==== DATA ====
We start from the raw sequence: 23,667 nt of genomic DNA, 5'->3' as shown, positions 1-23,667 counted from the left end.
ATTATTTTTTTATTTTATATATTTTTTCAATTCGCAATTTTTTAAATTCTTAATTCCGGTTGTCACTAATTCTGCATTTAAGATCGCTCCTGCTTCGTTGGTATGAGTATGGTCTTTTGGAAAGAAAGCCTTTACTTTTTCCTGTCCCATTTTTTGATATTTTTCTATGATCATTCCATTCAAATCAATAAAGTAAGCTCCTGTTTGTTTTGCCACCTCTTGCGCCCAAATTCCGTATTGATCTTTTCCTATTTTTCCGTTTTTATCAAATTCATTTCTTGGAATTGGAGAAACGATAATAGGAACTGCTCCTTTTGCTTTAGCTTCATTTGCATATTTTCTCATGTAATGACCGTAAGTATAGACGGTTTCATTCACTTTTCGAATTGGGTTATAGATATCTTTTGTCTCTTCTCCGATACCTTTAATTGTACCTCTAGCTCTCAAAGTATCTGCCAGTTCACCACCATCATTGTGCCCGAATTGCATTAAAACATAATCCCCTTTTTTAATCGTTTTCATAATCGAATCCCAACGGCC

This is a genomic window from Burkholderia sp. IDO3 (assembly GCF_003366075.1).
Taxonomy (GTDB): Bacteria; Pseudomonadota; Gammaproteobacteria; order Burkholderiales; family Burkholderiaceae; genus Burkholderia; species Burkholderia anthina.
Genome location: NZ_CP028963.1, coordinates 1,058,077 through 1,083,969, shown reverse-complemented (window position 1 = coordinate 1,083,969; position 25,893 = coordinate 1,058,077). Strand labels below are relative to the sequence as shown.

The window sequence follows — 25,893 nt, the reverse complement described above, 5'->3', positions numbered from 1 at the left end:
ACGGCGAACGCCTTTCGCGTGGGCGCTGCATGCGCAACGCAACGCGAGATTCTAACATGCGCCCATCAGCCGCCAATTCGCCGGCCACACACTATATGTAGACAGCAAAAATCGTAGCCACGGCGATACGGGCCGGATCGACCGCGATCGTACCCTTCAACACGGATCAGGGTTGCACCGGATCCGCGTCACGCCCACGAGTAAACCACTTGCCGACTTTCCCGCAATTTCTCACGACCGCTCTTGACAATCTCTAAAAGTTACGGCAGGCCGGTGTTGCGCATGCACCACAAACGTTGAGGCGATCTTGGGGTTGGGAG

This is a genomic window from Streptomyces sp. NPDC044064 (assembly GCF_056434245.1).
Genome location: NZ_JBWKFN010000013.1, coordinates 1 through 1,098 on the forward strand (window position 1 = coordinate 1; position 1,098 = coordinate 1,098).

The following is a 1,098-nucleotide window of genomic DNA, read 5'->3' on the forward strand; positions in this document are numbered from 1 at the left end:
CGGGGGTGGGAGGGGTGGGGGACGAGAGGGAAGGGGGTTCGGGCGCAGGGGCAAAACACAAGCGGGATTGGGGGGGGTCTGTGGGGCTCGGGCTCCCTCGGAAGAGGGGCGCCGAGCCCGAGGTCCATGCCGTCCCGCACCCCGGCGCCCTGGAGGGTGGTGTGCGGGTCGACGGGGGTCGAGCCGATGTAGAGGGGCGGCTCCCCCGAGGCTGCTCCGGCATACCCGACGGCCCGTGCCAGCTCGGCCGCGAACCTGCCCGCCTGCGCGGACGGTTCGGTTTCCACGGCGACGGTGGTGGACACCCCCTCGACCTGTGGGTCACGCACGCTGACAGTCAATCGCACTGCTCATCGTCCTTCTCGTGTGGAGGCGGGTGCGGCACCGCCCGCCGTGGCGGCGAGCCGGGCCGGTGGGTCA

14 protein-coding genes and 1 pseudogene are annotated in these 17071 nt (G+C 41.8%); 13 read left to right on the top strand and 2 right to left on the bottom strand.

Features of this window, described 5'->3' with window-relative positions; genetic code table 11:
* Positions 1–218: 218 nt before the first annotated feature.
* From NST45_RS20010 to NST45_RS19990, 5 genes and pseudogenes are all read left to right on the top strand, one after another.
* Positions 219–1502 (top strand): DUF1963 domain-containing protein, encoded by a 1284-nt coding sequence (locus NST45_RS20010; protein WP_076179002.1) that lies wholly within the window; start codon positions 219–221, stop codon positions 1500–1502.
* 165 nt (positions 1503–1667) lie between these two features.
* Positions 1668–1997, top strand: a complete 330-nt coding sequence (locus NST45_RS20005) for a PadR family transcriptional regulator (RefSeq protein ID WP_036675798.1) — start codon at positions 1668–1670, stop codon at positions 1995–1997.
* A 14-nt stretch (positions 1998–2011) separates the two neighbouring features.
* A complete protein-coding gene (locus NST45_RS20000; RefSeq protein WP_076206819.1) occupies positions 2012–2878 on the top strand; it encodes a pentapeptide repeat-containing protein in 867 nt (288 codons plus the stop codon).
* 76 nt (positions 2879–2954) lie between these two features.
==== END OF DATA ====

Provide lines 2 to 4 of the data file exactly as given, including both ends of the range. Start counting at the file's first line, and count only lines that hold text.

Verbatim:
ATTATTTTTTTATTTTATATATTTTTTCAATTCGCAATTTTTTAAATTCTTAATTCCGGTTGTCACTAATTCTGCATTTAAGATCGCTCCTGCTTCGTTGGTATGAGTATGGTCTTTTGGAAAGAAAGCCTTTACTTTTTCCTGTCCCATTTTTTGATATTTTTCTATGATCATTCCATTCAAATCAATAAAGTAAGCTCCTGTTTGTTTTGCCACCTCTTGCGCCCAAATTCCGTATTGATCTTTTCCTATTTTTCCGTTTTTATCAAATTCATTTCTTGGAATTGGAGAAACGATAATAGGAACTGCTCCTTTTGCTTTAGCTTCATTTGCATATTTTCTCATGTAATGACCGTAAGTATAGACGGTTTCATTCACTTTTCGAATTGGGTTATAGATATCTTTTGTCTCTTCTCCGATACCTTTAATTGTACCTCTAGCTCTCAAAGTATCTGCCAGTTCACCACCATCATTGTGCCCGAATTGCATTAAAACATAATCCCCTTTTTTAATCGTTTTCATAATCGAATCCCAACGGCC

This is a genomic window from Burkholderia sp. IDO3 (assembly GCF_003366075.1).
Taxonomy (GTDB): Bacteria; Pseudomonadota; Gammaproteobacteria; order Burkholderiales; family Burkholderiaceae; genus Burkholderia; species Burkholderia anthina.